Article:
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Do You Have a ‘Fear of Missing Out?’

“Do you believe you’re missing out, that everything good is happening somewhere else?” – Brand New, “Jesus Christ”

In terms of eras, the age of social media is in its adolescence. Therefore, psychological conditions associated with social media are undeveloped, but they do exist. One such condition is the fear of missing out, or “FOMO.” FOMO is a disorder in which people are worried their friends might be having more fun and rewarding experiences than them.

For example, you’re stuck taking math 101 in summer school while your friends road trip to Lollapalooza. FOMO is characterized by an unrelenting desire to monitor or be connected with what your peers are doing. Researchers have developed a quiz to diagnose how bad you’ve got FOMO, take it here: The FOMO Quiz.

fomo

Feelings of inadequacy, anxiety, and depression can stem from the fear of missing out. Brooke Randolph, LMHC, resident mental health expert at DietsInReview.com, said this condition is relatively uncharted territory, and she’s “never treated someone with an unhealthy reliance on social media.” However, she says that if social media is managed correctly, FOMO won’t occur.

When I asked if social media strengthened bonds of friendship or created low self-esteem, she said, “Both can occur. It is dependent on how it is used and the perception of the user.”

There is no concrete evidence that social media use contributes to the development of psychological illnesses. Brooke even suggested that people with pre-existing social anxiety could benefit from social media. “For most people with social anxiety, social media allows them to control socialization to the amount of contact that works best for them,” said Brooke. One good component of social media platforms is the ability for the user to turn the on or off switch, but having the ability doesn’t mean they have the will power.

Everyone has been guilty of FOMO at one time or another. People text while driving or crossing a street, hop on Facebook at work, check Twitter during social gatherings and sporting events—all in the quest to find a more fulfilling social experience than the one they’re in. We don’t post pictures of our bills, dirty bath tubs, and prescriptions for a reason—we would hate to tarnish our reputation or give the idea our lives are normal and humdrum. We present ourselves in the most flattering light possible on social media sites to give the impression our lives are quite exceptional. There’s no shame in only sharing the more exquisite moments of your everyday life, but the sugar coated sheen we polish on our posts becomes a self-fulfilling prophecy of FOMO.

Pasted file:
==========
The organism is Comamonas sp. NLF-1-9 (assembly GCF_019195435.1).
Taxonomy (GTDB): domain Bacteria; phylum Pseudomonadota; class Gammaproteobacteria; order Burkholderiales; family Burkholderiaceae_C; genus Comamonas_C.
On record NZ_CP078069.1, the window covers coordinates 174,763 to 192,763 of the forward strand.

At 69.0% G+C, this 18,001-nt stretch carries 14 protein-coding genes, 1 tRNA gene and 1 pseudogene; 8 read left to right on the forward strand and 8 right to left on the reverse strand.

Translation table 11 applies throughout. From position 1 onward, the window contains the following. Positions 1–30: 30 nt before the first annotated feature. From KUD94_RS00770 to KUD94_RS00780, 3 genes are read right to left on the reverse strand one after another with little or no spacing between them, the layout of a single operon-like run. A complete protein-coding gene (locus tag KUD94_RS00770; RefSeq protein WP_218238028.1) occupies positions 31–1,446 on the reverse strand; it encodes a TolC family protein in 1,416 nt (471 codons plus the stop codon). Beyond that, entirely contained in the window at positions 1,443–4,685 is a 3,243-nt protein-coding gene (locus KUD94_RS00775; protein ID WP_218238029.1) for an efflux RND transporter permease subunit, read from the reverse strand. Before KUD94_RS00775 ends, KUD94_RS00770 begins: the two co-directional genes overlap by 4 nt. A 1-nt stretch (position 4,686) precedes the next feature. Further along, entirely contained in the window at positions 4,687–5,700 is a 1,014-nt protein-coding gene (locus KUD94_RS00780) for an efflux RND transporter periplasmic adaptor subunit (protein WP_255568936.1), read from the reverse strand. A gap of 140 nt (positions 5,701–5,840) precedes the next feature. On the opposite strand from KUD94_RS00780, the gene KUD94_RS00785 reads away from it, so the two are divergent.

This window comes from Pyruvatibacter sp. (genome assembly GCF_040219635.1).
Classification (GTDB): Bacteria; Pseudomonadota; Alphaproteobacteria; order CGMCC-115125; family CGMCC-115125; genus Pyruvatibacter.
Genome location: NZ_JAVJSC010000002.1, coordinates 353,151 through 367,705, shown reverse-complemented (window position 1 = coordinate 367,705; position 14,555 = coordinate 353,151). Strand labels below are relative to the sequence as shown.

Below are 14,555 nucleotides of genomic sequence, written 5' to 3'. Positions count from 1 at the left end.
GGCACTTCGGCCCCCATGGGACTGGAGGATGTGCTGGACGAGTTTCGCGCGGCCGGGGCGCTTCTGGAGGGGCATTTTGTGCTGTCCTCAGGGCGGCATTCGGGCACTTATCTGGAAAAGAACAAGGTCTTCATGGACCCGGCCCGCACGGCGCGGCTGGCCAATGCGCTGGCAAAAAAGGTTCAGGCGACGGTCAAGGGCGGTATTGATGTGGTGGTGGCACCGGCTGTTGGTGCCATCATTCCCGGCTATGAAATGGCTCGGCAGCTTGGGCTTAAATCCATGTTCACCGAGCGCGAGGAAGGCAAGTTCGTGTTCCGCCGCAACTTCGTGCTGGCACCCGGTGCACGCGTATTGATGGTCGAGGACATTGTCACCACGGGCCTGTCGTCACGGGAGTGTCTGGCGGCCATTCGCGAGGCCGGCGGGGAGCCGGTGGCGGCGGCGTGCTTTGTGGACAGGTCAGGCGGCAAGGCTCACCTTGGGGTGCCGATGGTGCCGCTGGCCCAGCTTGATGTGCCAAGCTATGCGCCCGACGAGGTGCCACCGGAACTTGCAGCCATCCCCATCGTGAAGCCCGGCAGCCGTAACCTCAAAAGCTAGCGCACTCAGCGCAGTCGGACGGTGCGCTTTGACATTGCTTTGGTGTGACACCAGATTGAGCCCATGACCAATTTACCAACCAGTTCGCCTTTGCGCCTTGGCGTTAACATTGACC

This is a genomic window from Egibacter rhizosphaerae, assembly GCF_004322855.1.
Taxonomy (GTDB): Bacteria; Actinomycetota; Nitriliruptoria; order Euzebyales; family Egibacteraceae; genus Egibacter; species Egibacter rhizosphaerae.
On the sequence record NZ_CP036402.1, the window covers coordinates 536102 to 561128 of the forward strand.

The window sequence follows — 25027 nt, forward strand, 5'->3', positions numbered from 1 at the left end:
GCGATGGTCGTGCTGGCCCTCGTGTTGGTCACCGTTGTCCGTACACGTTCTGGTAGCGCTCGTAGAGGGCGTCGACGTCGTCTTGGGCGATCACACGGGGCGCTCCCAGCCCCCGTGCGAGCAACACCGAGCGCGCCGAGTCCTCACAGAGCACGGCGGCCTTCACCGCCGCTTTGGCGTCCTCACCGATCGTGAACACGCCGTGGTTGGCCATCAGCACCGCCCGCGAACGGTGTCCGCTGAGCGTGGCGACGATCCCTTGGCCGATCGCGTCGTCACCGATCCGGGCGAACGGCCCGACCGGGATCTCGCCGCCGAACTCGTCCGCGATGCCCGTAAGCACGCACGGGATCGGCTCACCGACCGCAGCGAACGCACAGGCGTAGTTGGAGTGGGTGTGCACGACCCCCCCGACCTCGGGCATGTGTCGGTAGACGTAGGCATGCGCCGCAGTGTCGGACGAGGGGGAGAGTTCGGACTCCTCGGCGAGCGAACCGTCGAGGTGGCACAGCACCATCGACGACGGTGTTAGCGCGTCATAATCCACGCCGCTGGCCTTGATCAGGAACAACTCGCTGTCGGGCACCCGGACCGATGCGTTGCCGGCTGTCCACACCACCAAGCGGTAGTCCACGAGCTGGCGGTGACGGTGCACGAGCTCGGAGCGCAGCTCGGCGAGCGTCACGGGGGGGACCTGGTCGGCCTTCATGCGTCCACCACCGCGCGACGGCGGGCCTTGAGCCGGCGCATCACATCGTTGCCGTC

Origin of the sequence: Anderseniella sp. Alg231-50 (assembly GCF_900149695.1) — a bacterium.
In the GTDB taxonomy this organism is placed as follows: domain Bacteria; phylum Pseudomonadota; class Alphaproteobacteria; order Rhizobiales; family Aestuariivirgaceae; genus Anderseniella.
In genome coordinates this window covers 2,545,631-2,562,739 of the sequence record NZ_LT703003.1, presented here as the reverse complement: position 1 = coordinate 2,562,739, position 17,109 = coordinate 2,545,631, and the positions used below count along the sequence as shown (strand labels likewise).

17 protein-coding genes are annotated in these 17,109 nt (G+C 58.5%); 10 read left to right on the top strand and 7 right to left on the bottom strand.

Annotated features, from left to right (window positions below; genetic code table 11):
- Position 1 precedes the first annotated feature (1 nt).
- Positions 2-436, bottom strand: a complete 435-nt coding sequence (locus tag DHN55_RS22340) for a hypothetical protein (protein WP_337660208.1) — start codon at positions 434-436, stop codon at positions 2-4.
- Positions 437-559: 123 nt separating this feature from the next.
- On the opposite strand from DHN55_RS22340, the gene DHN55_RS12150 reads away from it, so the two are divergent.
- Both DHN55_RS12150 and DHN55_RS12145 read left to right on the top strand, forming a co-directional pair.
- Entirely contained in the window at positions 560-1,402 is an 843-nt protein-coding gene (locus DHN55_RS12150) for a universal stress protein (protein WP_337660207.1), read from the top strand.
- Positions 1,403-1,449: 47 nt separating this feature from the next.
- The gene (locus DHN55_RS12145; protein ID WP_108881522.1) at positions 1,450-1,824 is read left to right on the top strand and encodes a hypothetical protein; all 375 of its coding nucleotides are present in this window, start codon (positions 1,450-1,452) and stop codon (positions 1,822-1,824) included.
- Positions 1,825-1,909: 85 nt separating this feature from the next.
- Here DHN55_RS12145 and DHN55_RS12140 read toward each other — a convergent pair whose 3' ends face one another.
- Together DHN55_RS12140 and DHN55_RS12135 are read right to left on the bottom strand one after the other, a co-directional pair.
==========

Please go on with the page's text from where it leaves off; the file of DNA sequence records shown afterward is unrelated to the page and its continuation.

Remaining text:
When we see someone else having a more privileged experience than us, we get bummed and try to one-up or match the idealized lush life. And so turns the FOMO wheel.

If you feel you display some of the symptoms of FOMO, I humbly invite you to put down the phone or close the laptop; having a concentrated, focused conversation with your pals is pretty refreshing, IMO. I know living IRL is tough, and while social media can make you feel super connected and important, your likes, shares, and retweets ain’t gonna be eulogized. Tweet if you liked the article!

Also Read:

University Offering Master’s Degree in Social Media 

Colleges Reaching Students Through Every Social Media Angle 

Teens are Texting All Night Long




InstaEDU Connects Skilled College Tutors with Struggling Students

Every student experiences some academic stress in college. Whether it be proofs in Calculus or memorizing key dates in Western Civ, schoolwork has a way of stressing students out and can turn the sharpest of brains into gelatin. Once you compound all of that homework with a job, extracurricular activities, and a social life, you are at risk of jeopardizing your good academic standing.

INSTAEDU

InstaEDU is an invaluable tutoring resource for struggling college students. While most universities have various tutoring programs, keeping track of the available office hours and hiking up to campus can be a headache. InstaEDU offers you reliable online tutoring built to fit your busy life. With just a computer and an Internet connection, InstaEDU will connect you with current students and graduates of institutions like Harvard, MIT, and Stanford. Prospective pupils have the opportunity to chat online with different tutors so they can find the right fit. (more…)




Canadian Career Colleges that will Benefit from $500 Million Canada Job Grant

In April of 2013, Canadian Minister of Finance Jim Flaherty promised increased government funding of Canadian career colleges and trade schools. The 2013 Canada Job Grant will introduce $500 million to the training and education sector, which will provide students with up to $15,000 in grants to attend those institutions. Unlike the United States—whose government and citizens treat vocational and trade schools like an unwanted stepchild—Canada values their career colleges and realizes the significance of a skilled workforce.

canada flag

A few options to consider if you’re shopping these schools are included below:

CDI College

CDI College is a private business school with over 25 campuses throughout Canada. Currently CDI offers 50 diploma and certificate programs, which include areas of study like legal administration, law enforcement, event coordinating, accounting, and paralegal training. CDI provides hands-on training from instructors who are experienced in a variety of trades. In just a few short months, CDI has their students equipped to tackle a fulfilling career. (more…)




2013’s Best Cities for Young Professionals